The UK has a lot to think about as it reorients its foreign policy

British Foreign Secretary Liz Truss speaks at the Atlantic Council Christopher J. Makins 2022 Conference in Washington on March 10, 2022 on Russia’s invasion of Ukraine. (AP Photo/Susan Walsh)

Speaking during an official visit to Washington on Thursday, British Foreign Secretary Liz Truss warned that the consequences of Russia’s invasion of Ukraine are as dire for the world as those of 9/11, and said that the UK and other Western countries were paying the price. for years of inaction against Moscow.
The only practical suggestion she highlighted was that all countries need to do more in terms of funding their defense capabilities. She argued that spending 2% of gross domestic product should now be seen as a minimum goal, pointing out that during the Cold War many countries were spending more than 5%.
While his speech was aimed at an international audience, his main motivation for shaping this program was to make his mark as Foreign Secretary on UK foreign policy. This will build on last year’s post-Brexit Global Britain strategic review.
It is now six decades since former US Secretary of State Dean Acheson declared – around the same time as Britain’s first application to join what was then called the European Community in 1962 – that the United United had lost an empire but not yet found a new role in the world. In the years since, the nation has managed to find that role, with a strong and influential international voice, fueled by its twin alliances with Europe and the United States.
However, 60 years later, British foreign policy is again in flux, and the question of a British grand strategy is urgent and important in 2022 – and not just because of Ukraine.
First, the UK’s relationship with another major power, China, is also in flux due to the coronavirus pandemic, Beijing’s security crackdown in Hong Kong and wider developments, including the government’s decision Britain to exclude Huawei from rolling out the country’s 5G network. .
At the same time, the UK has completed its departure from the EU and its institutions, including the single market and customs union, and a constructive new partnership is gradually forming, which could be accelerated by the Ukraine crisis. . Meanwhile, after the “America First” emphasis of Donald Trump’s presidency, Atlanticist Joe Biden is seeking to reunite the post-Trump, post-Brexit Western alliance.

Although the immediate focus may be on Russia, proper strategy is needed in all of the UK’s key relationships, from China to the EU-27 and the US.

Andrew Hammond

The main challenge facing Truss is that ‘Global Britain’ is more a slogan than a meaningful strategy for the future of the UK. At least since the 1998 Strategic Defense Review, successive UK governments have failed to articulate grand strategy, instead proposing policies, plans and political direction with the budget as the driver of strategy, rather than the reverse. This is despite the creation in 2010 of the UK’s National Security Council.
In the past decade, in particular, this has been widely seen as leading to a “drift” in foreign policy. Post-Brexit and given the events in Ukraine, there is an urgent need for greater strategic clarity, with several key areas of focus.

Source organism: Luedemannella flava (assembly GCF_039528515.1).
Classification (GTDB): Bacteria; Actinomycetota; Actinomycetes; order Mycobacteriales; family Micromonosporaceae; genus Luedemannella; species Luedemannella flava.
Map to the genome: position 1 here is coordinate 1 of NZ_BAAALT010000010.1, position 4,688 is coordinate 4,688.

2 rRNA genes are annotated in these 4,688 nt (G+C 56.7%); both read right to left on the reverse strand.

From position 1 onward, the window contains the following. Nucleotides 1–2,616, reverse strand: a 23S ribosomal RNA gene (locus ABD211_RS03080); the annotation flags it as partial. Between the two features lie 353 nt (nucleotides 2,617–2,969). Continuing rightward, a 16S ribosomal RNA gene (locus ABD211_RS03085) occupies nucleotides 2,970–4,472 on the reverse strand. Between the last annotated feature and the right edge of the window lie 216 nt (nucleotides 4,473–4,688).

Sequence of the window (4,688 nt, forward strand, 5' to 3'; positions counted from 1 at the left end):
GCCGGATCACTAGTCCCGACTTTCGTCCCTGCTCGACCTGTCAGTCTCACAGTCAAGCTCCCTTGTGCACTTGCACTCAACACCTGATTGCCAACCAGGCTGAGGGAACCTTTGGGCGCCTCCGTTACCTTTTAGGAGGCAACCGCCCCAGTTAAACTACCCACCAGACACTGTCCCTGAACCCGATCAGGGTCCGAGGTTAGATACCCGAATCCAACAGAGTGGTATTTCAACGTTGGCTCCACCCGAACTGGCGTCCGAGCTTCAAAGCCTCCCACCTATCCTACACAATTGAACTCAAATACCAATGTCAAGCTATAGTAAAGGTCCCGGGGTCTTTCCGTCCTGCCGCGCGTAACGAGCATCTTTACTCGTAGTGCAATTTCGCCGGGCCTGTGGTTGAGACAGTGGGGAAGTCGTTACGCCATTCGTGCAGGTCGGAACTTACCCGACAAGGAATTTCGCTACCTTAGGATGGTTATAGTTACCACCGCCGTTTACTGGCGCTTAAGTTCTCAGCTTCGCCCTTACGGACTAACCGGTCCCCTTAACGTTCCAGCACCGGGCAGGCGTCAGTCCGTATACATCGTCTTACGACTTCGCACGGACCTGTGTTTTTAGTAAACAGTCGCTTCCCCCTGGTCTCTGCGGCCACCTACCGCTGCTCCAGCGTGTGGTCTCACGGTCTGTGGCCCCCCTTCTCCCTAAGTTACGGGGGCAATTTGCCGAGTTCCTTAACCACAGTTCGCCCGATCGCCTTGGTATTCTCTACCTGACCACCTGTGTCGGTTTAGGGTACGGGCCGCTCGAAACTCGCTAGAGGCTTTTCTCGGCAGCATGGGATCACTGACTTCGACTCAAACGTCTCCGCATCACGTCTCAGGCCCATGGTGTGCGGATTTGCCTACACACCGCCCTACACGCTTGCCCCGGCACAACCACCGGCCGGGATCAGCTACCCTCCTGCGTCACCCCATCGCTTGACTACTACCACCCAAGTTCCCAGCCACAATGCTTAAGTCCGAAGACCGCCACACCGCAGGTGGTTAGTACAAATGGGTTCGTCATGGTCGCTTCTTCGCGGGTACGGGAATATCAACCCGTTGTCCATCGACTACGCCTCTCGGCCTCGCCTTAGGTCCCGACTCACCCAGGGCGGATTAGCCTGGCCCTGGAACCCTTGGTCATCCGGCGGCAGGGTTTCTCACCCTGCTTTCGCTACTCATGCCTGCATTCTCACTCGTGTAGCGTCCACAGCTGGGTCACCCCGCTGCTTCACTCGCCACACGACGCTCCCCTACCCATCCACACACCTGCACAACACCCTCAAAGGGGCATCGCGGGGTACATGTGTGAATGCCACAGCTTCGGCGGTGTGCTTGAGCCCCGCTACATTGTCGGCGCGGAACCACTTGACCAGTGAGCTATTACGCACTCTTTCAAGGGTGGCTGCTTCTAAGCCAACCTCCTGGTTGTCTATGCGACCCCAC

As Truss has indicated, a top priority should be what exactly global Britain means for the UK’s position vis-à-vis China and Russia. Both are key nations and the UK will need to engage with them in the years to come.
When it comes to the Russian dimension, one of the key questions going forward will be how productive the UK’s post-Brexit relationship is with Brussels and the EU-27. While the UK’s Withdrawal Agreement with the EU in 2019 and the UK-EU Trade and Cooperation Agreement in 2020 provided some definition of future links, there is still much to decide. This latest agreement did not include collaboration on defense and security, as was originally planned and which will now be key after Ukraine.
The UK’s future relationship with the US is also vital. While Biden has long been a friend of Britain, including early support during the 1983 Falklands War against Argentina after the Reagan administration’s initial mistrust, he was opposed to Brexit.
Amid speculation over the strength of the personal bond between Biden and Conservative Prime Minister Boris Johnson, some UK policymakers are concerned about the UK’s lasting value to Washington now that it can no longer play the role of that what Tony Blair called the “bridge” between Europe and the United States.
Another factor to consider is the UK’s position on the pressing challenges related to the environment, climate change and the transition from fossil fuels to cleaner energy sources, which the Ukraine crisis has made even more important.
There is also what has been called the “new” security agenda, which includes terrorism and cyber threats to infrastructure and data.
All of this underscores the scale of the task facing the UK as it tries to reorient its foreign policy after Ukraine. Although the immediate focus may be on Russia, proper strategy is needed in all of the UK’s key relationships, from China to the EU-27 and the US.

Andrew Hammond is a partner at LSE IDEAS at the London School of Economics.

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